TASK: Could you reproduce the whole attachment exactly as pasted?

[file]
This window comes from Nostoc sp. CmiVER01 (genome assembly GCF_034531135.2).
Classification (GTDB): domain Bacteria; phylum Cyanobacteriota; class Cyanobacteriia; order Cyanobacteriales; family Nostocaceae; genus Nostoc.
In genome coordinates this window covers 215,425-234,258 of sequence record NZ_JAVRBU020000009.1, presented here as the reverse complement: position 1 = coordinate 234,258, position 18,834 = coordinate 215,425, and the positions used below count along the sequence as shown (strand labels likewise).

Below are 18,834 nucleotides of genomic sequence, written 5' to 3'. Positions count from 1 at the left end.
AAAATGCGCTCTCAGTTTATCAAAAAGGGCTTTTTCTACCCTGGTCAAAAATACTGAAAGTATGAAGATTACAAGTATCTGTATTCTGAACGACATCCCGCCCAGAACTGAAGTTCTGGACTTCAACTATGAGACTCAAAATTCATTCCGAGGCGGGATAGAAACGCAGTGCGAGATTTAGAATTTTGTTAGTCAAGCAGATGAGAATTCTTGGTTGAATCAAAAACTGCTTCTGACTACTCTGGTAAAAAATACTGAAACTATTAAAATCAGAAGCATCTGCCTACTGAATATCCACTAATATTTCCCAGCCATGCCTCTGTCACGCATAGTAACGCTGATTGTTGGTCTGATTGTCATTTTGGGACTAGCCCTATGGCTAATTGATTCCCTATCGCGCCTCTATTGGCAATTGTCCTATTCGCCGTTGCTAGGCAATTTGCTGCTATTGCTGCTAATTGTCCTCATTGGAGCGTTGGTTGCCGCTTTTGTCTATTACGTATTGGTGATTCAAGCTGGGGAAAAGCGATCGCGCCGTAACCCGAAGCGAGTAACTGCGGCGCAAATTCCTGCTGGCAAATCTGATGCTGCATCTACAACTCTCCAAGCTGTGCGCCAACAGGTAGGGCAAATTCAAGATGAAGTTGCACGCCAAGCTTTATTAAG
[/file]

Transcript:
This window comes from Nostoc sp. CmiVER01 (genome assembly GCF_034531135.2).
Classification (GTDB): domain Bacteria; phylum Cyanobacteriota; class Cyanobacteriia; order Cyanobacteriales; family Nostocaceae; genus Nostoc.
In genome coordinates this window covers 215,425-234,258 of sequence record NZ_JAVRBU020000009.1, presented here as the reverse complement: position 1 = coordinate 234,258, position 18,834 = coordinate 215,425, and the positions used below count along the sequence as shown (strand labels likewise).

Below are 18,834 nucleotides of genomic sequence, written 5' to 3'. Positions count from 1 at the left end.
AAAATGCGCTCTCAGTTTATCAAAAAGGGCTTTTTCTACCCTGGTCAAAAATACTGAAAGTATGAAGATTACAAGTATCTGTATTCTGAACGACATCCCGCCCAGAACTGAAGTTCTGGACTTCAACTATGAGACTCAAAATTCATTCCGAGGCGGGATAGAAACGCAGTGCGAGATTTAGAATTTTGTTAGTCAAGCAGATGAGAATTCTTGGTTGAATCAAAAACTGCTTCTGACTACTCTGGTAAAAAATACTGAAACTATTAAAATCAGAAGCATCTGCCTACTGAATATCCACTAATATTTCCCAGCCATGCCTCTGTCACGCATAGTAACGCTGATTGTTGGTCTGATTGTCATTTTGGGACTAGCCCTATGGCTAATTGATTCCCTATCGCGCCTCTATTGGCAATTGTCCTATTCGCCGTTGCTAGGCAATTTGCTGCTATTGCTGCTAATTGTCCTCATTGGAGCGTTGGTTGCCGCTTTTGTCTATTACGTATTGGTGATTCAAGCTGGGGAAAAGCGATCGCGCCGTAACCCGAAGCGAGTAACTGCGGCGCAAATTCCTGCTGGCAAATCTGATGCTGCATCTACAACTCTCCAAGCTGTGCGCCAACAGGTAGGGCAAATTCAAGATGAAGTTGCACGCCAAGCTTTATTAAG